In looking for an end-use, textiles with antimicrobial finishes currently exist in hospitals in the form of separating curtains and chair coverings.  Colorful artwork is already on display in children’s hospitals, but serves an aesthetic purpose. The design is unique in that the two elements of function and design are combined into one product to serve both the antimicrobial and aesthetic needs in the children’s hospital setting.  Adding art is an essential element to this product because the end goal is to brighten a space that often has a negative connotation.

“We're so honored with the recognition and are excited to travel to Anaheim to present our work.”

Congratulations to Sarah and Sarah upon this well deserved award.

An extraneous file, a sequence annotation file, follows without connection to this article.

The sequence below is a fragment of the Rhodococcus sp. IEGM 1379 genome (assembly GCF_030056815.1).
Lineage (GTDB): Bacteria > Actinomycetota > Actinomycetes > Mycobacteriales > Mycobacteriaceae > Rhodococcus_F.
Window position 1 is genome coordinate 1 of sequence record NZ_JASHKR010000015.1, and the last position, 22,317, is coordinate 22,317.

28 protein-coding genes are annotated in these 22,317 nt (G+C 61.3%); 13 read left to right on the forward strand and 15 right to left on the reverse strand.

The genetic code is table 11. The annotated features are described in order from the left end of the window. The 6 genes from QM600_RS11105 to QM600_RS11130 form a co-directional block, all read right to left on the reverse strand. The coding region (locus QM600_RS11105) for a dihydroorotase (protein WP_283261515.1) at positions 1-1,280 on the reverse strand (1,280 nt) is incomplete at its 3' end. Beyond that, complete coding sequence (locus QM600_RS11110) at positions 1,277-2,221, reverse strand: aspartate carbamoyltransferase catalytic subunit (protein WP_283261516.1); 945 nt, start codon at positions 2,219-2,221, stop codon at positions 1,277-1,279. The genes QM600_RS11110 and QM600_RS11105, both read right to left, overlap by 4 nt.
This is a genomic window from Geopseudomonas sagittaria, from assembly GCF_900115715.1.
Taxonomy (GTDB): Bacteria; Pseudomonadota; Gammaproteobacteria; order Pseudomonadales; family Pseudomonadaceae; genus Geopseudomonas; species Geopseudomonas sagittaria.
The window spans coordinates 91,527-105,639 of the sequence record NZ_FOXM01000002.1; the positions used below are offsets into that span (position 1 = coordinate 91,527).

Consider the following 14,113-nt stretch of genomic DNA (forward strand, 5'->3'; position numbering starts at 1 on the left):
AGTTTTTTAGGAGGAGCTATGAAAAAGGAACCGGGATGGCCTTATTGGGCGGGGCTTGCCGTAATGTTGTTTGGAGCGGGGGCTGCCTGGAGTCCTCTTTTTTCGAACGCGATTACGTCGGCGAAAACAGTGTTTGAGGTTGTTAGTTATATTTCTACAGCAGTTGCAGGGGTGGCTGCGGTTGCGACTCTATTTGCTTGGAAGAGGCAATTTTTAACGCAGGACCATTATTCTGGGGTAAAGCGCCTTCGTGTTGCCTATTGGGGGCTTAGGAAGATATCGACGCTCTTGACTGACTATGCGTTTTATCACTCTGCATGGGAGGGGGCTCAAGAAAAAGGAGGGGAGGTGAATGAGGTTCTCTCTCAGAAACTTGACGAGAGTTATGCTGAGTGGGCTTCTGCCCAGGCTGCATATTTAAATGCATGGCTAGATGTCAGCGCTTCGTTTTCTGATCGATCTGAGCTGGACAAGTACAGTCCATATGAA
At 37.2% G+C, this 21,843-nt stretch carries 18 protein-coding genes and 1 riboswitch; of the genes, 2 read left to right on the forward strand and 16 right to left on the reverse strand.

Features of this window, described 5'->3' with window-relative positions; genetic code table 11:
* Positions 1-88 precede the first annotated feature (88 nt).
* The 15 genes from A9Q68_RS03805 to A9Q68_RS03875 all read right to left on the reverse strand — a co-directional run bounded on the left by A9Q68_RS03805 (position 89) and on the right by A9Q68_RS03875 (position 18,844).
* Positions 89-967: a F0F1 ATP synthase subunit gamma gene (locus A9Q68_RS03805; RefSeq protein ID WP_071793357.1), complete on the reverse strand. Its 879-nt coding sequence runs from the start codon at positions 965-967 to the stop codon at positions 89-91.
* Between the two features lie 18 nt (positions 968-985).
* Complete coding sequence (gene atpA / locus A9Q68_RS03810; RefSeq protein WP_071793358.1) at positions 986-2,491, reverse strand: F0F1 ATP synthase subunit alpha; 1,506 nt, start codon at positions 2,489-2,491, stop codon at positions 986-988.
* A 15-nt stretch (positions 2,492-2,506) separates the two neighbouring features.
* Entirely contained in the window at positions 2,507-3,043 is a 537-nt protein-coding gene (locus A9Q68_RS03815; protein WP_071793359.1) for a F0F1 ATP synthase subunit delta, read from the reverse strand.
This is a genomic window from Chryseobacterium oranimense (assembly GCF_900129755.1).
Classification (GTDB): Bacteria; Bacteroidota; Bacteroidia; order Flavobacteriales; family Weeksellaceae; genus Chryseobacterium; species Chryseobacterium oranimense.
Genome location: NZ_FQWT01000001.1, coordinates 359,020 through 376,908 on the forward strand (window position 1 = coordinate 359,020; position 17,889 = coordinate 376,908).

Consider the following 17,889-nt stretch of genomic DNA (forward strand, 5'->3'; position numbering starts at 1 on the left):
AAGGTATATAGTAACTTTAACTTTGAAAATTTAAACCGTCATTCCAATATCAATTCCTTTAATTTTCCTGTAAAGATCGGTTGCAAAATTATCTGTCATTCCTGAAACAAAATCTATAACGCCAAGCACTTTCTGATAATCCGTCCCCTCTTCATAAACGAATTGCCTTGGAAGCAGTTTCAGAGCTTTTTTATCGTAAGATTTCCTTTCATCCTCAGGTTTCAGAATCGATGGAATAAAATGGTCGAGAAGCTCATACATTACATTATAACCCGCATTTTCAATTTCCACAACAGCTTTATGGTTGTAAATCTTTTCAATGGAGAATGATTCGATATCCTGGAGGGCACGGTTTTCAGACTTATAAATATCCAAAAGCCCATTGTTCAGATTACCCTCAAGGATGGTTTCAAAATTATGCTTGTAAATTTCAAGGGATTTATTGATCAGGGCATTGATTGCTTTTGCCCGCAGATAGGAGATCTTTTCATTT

Posted in 2015 Fabric Graphics Student Design Challenge, Fabric Graphics Student Design Challenge Winner, microstatic textiles, Sarah Haas, Sarah McMahon, Textile Design, textile industry, textile innovation | Comments Off

Textile Students win First Prize in 2015 Fabric Graphics Competition


Winning textile by Sarah McMahon and Sarah Haas
Sarah McMahon, M.S. Textile Design and Sarah Haas, M.S. Textile Engineering were recently awarded first place in the 2015 Fabric Graphics Student Design Challenge.  Their submission, entitled ‘Antimicrobial Artwork,’ brought together functionality and aesthetics to textiles.  In their research, they found that  healthcare-acquired infections are an ever-growing problem that hospitals face, regardless of the socioeconomic status of the country. Textiles imbued with antimicrobial characteristics are being sought for their ability to kill and/or inhibit the growth of microorganisms. We found that both tea tree essential oil and eucalyptus essential oil, combined with a binding agent, inhibited the growth of Staphylococcus aureus, a bacterium well known to cause healthcare-acquired infections. “